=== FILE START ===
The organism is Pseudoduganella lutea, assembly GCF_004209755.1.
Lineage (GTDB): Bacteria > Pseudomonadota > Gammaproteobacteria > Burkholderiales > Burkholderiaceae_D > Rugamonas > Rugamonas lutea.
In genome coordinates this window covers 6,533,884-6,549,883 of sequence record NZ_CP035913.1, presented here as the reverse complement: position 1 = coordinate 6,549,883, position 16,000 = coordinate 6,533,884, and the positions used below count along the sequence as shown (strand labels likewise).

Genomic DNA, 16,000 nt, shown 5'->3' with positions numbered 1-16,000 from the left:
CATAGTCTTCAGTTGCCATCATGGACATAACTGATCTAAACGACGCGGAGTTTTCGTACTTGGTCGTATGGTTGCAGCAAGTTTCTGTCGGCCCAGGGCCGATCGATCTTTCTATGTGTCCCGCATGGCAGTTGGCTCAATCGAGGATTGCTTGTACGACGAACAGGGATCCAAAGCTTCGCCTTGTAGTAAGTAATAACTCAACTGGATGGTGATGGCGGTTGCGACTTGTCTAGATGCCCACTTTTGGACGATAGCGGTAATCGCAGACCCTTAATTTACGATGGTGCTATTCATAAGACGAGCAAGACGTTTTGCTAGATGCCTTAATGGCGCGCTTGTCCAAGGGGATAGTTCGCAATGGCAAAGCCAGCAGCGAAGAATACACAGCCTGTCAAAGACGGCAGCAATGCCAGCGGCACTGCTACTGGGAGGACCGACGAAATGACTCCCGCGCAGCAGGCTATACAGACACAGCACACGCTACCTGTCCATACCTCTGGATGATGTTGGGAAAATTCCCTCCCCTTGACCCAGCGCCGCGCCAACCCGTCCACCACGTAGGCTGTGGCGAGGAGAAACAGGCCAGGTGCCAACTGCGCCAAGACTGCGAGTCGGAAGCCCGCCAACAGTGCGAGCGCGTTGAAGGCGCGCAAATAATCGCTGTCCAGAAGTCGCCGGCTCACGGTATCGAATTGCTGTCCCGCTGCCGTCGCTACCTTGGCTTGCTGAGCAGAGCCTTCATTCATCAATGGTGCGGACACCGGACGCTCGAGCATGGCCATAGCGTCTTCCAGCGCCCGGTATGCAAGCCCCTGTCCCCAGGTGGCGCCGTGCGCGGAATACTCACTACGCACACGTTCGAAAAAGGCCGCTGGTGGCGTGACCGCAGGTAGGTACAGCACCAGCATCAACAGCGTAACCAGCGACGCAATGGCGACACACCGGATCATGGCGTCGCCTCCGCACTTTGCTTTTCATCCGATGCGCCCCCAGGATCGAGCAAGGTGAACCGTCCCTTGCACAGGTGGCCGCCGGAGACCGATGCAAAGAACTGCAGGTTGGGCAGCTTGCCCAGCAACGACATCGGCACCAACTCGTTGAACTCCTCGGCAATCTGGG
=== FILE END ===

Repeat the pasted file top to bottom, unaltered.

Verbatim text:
The organism is Pseudoduganella lutea, assembly GCF_004209755.1.
Lineage (GTDB): Bacteria > Pseudomonadota > Gammaproteobacteria > Burkholderiales > Burkholderiaceae_D > Rugamonas > Rugamonas lutea.
In genome coordinates this window covers 6,533,884-6,549,883 of sequence record NZ_CP035913.1, presented here as the reverse complement: position 1 = coordinate 6,549,883, position 16,000 = coordinate 6,533,884, and the positions used below count along the sequence as shown (strand labels likewise).

Genomic DNA, 16,000 nt, shown 5'->3' with positions numbered 1-16,000 from the left:
CATAGTCTTCAGTTGCCATCATGGACATAACTGATCTAAACGACGCGGAGTTTTCGTACTTGGTCGTATGGTTGCAGCAAGTTTCTGTCGGCCCAGGGCCGATCGATCTTTCTATGTGTCCCGCATGGCAGTTGGCTCAATCGAGGATTGCTTGTACGACGAACAGGGATCCAAAGCTTCGCCTTGTAGTAAGTAATAACTCAACTGGATGGTGATGGCGGTTGCGACTTGTCTAGATGCCCACTTTTGGACGATAGCGGTAATCGCAGACCCTTAATTTACGATGGTGCTATTCATAAGACGAGCAAGACGTTTTGCTAGATGCCTTAATGGCGCGCTTGTCCAAGGGGATAGTTCGCAATGGCAAAGCCAGCAGCGAAGAATACACAGCCTGTCAAAGACGGCAGCAATGCCAGCGGCACTGCTACTGGGAGGACCGACGAAATGACTCCCGCGCAGCAGGCTATACAGACACAGCACACGCTACCTGTCCATACCTCTGGATGATGTTGGGAAAATTCCCTCCCCTTGACCCAGCGCCGCGCCAACCCGTCCACCACGTAGGCTGTGGCGAGGAGAAACAGGCCAGGTGCCAACTGCGCCAAGACTGCGAGTCGGAAGCCCGCCAACAGTGCGAGCGCGTTGAAGGCGCGCAAATAATCGCTGTCCAGAAGTCGCCGGCTCACGGTATCGAATTGCTGTCCCGCTGCCGTCGCTACCTTGGCTTGCTGAGCAGAGCCTTCATTCATCAATGGTGCGGACACCGGACGCTCGAGCATGGCCATAGCGTCTTCCAGCGCCCGGTATGCAAGCCCCTGTCCCCAGGTGGCGCCGTGCGCGGAATACTCACTACGCACACGTTCGAAAAAGGCCGCTGGTGGCGTGACCGCAGGTAGGTACAGCACCAGCATCAACAGCGTAACCAGCGACGCAATGGCGACACACCGGATCATGGCGTCGCCTCCGCACTTTGCTTTTCATCCGATGCGCCCCCAGGATCGAGCAAGGTGAACCGTCCCTTGCACAGGTGGCCGCCGGAGACCGATGCAAAGAACTGCAGGTTGGGCAGCTTGCCCAGCAACGACATCGGCACCAACTCGTTGAACTCCTCGGCAATCTGGG